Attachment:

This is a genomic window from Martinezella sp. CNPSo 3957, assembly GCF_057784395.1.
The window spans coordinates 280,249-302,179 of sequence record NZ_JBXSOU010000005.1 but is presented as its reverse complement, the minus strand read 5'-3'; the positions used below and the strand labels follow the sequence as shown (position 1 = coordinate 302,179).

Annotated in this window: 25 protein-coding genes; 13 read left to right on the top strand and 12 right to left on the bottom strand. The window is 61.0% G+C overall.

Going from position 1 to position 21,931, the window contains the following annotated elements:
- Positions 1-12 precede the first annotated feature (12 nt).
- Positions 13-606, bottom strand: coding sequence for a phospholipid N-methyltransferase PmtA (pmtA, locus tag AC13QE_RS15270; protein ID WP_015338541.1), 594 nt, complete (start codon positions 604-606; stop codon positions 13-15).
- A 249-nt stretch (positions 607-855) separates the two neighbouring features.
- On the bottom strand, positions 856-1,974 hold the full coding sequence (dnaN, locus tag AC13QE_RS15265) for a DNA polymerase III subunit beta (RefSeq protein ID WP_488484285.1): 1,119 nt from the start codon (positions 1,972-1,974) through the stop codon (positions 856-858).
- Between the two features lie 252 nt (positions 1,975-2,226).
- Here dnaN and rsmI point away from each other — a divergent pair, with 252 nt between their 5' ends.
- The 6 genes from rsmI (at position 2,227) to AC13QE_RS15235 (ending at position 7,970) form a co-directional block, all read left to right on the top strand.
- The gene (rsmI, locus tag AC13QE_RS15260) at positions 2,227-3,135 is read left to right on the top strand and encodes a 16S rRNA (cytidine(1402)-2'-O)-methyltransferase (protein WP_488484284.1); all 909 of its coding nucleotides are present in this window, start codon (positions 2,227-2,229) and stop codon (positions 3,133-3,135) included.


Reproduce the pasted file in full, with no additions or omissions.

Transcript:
This is a genomic window from Martinezella sp. CNPSo 3957, assembly GCF_057784395.1.
The window spans coordinates 280,249-302,179 of sequence record NZ_JBXSOU010000005.1 but is presented as its reverse complement, the minus strand read 5'-3'; the positions used below and the strand labels follow the sequence as shown (position 1 = coordinate 302,179).

Annotated in this window: 25 protein-coding genes; 13 read left to right on the top strand and 12 right to left on the bottom strand. The window is 61.0% G+C overall.

Going from position 1 to position 21,931, the window contains the following annotated elements:
- Positions 1-12 precede the first annotated feature (12 nt).
- Positions 13-606, bottom strand: coding sequence for a phospholipid N-methyltransferase PmtA (pmtA, locus tag AC13QE_RS15270; protein ID WP_015338541.1), 594 nt, complete (start codon positions 604-606; stop codon positions 13-15).
- A 249-nt stretch (positions 607-855) separates the two neighbouring features.
- On the bottom strand, positions 856-1,974 hold the full coding sequence (dnaN, locus tag AC13QE_RS15265) for a DNA polymerase III subunit beta (RefSeq protein ID WP_488484285.1): 1,119 nt from the start codon (positions 1,972-1,974) through the stop codon (positions 856-858).
- Between the two features lie 252 nt (positions 1,975-2,226).
- Here dnaN and rsmI point away from each other — a divergent pair, with 252 nt between their 5' ends.
- The 6 genes from rsmI (at position 2,227) to AC13QE_RS15235 (ending at position 7,970) form a co-directional block, all read left to right on the top strand.
- The gene (rsmI, locus tag AC13QE_RS15260) at positions 2,227-3,135 is read left to right on the top strand and encodes a 16S rRNA (cytidine(1402)-2'-O)-methyltransferase (protein WP_488484284.1); all 909 of its coding nucleotides are present in this window, start codon (positions 2,227-2,229) and stop codon (positions 3,133-3,135) included.